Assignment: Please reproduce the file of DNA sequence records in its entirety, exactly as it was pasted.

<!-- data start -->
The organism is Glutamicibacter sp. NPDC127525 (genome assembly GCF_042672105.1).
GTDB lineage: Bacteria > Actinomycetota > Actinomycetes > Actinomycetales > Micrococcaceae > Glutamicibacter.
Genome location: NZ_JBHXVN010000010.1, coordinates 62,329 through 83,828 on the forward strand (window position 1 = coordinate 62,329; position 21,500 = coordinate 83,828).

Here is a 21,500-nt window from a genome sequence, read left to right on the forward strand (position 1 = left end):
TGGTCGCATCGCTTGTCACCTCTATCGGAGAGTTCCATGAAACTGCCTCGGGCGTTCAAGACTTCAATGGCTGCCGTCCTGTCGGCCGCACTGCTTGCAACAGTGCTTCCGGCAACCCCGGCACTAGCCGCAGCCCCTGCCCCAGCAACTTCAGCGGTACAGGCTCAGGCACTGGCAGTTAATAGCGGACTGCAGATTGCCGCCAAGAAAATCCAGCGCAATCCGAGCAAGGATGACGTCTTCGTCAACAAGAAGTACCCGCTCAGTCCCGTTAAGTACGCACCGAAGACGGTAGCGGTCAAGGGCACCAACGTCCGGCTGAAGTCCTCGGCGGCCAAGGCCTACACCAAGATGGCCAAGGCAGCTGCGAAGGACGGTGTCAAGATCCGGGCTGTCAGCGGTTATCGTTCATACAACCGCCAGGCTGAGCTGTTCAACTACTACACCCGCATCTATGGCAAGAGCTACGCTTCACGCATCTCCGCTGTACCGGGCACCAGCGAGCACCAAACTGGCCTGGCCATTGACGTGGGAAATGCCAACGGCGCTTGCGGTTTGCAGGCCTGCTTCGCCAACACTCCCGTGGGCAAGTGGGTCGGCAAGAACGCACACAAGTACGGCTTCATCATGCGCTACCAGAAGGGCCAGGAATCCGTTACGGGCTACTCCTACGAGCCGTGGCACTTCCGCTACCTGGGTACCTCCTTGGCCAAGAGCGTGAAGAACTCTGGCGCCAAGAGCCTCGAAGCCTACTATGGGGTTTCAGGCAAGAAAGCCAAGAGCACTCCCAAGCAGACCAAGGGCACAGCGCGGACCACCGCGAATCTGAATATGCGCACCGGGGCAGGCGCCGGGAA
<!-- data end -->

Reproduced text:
The organism is Glutamicibacter sp. NPDC127525 (genome assembly GCF_042672105.1).
GTDB lineage: Bacteria > Actinomycetota > Actinomycetes > Actinomycetales > Micrococcaceae > Glutamicibacter.
Genome location: NZ_JBHXVN010000010.1, coordinates 62,329 through 83,828 on the forward strand (window position 1 = coordinate 62,329; position 21,500 = coordinate 83,828).

Here is a 21,500-nt window from a genome sequence, read left to right on the forward strand (position 1 = left end):
TGGTCGCATCGCTTGTCACCTCTATCGGAGAGTTCCATGAAACTGCCTCGGGCGTTCAAGACTTCAATGGCTGCCGTCCTGTCGGCCGCACTGCTTGCAACAGTGCTTCCGGCAACCCCGGCACTAGCCGCAGCCCCTGCCCCAGCAACTTCAGCGGTACAGGCTCAGGCACTGGCAGTTAATAGCGGACTGCAGATTGCCGCCAAGAAAATCCAGCGCAATCCGAGCAAGGATGACGTCTTCGTCAACAAGAAGTACCCGCTCAGTCCCGTTAAGTACGCACCGAAGACGGTAGCGGTCAAGGGCACCAACGTCCGGCTGAAGTCCTCGGCGGCCAAGGCCTACACCAAGATGGCCAAGGCAGCTGCGAAGGACGGTGTCAAGATCCGGGCTGTCAGCGGTTATCGTTCATACAACCGCCAGGCTGAGCTGTTCAACTACTACACCCGCATCTATGGCAAGAGCTACGCTTCACGCATCTCCGCTGTACCGGGCACCAGCGAGCACCAAACTGGCCTGGCCATTGACGTGGGAAATGCCAACGGCGCTTGCGGTTTGCAGGCCTGCTTCGCCAACACTCCCGTGGGCAAGTGGGTCGGCAAGAACGCACACAAGTACGGCTTCATCATGCGCTACCAGAAGGGCCAGGAATCCGTTACGGGCTACTCCTACGAGCCGTGGCACTTCCGCTACCTGGGTACCTCCTTGGCCAAGAGCGTGAAGAACTCTGGCGCCAAGAGCCTCGAAGCCTACTATGGGGTTTCAGGCAAGAAAGCCAAGAGCACTCCCAAGCAGACCAAGGGCACAGCGCGGACCACCGCGAATCTGAATATGCGCACCGGGGCAGGCGCCGGGAA